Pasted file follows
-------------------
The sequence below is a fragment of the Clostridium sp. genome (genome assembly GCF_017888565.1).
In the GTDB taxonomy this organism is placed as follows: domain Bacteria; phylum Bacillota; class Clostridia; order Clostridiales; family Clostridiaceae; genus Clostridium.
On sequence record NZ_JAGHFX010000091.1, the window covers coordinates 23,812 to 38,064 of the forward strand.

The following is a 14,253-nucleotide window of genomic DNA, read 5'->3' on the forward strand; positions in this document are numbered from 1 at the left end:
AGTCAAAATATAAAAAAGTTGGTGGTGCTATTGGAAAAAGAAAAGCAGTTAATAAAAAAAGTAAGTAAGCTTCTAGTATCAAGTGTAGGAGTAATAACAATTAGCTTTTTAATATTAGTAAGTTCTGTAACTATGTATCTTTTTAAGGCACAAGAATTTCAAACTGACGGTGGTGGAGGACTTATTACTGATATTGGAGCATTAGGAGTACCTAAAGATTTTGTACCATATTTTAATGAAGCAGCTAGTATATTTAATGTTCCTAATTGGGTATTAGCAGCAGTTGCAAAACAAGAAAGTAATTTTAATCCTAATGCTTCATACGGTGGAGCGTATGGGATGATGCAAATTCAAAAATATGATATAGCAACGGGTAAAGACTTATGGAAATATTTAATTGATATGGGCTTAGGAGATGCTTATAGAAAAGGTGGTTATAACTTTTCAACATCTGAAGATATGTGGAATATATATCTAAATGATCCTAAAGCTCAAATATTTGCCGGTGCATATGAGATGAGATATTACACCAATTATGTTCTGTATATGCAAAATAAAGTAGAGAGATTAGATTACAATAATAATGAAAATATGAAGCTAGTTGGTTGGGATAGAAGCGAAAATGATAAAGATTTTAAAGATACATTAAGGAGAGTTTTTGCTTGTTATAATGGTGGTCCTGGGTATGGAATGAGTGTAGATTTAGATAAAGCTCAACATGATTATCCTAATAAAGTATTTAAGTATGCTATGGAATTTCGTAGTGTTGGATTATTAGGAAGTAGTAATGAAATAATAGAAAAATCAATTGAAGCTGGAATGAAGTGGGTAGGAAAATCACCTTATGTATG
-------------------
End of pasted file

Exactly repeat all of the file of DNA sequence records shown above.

The sequence below is a fragment of the Clostridium sp. genome (genome assembly GCF_017888565.1).
In the GTDB taxonomy this organism is placed as follows: domain Bacteria; phylum Bacillota; class Clostridia; order Clostridiales; family Clostridiaceae; genus Clostridium.
On sequence record NZ_JAGHFX010000091.1, the window covers coordinates 23,812 to 38,064 of the forward strand.

The following is a 14,253-nucleotide window of genomic DNA, read 5'->3' on the forward strand; positions in this document are numbered from 1 at the left end:
AGTCAAAATATAAAAAAGTTGGTGGTGCTATTGGAAAAAGAAAAGCAGTTAATAAAAAAAGTAAGTAAGCTTCTAGTATCAAGTGTAGGAGTAATAACAATTAGCTTTTTAATATTAGTAAGTTCTGTAACTATGTATCTTTTTAAGGCACAAGAATTTCAAACTGACGGTGGTGGAGGACTTATTACTGATATTGGAGCATTAGGAGTACCTAAAGATTTTGTACCATATTTTAATGAAGCAGCTAGTATATTTAATGTTCCTAATTGGGTATTAGCAGCAGTTGCAAAACAAGAAAGTAATTTTAATCCTAATGCTTCATACGGTGGAGCGTATGGGATGATGCAAATTCAAAAATATGATATAGCAACGGGTAAAGACTTATGGAAATATTTAATTGATATGGGCTTAGGAGATGCTTATAGAAAAGGTGGTTATAACTTTTCAACATCTGAAGATATGTGGAATATATATCTAAATGATCCTAAAGCTCAAATATTTGCCGGTGCATATGAGATGAGATATTACACCAATTATGTTCTGTATATGCAAAATAAAGTAGAGAGATTAGATTACAATAATAATGAAAATATGAAGCTAGTTGGTTGGGATAGAAGCGAAAATGATAAAGATTTTAAAGATACATTAAGGAGAGTTTTTGCTTGTTATAATGGTGGTCCTGGGTATGGAATGAGTGTAGATTTAGATAAAGCTCAACATGATTATCCTAATAAAGTATTTAAGTATGCTATGGAATTTCGTAGTGTTGGATTATTAGGAAGTAGTAATGAAATAATAGAAAAATCAATTGAAGCTGGAATGAAGTGGGTAGGAAAATCACCTTATGTATG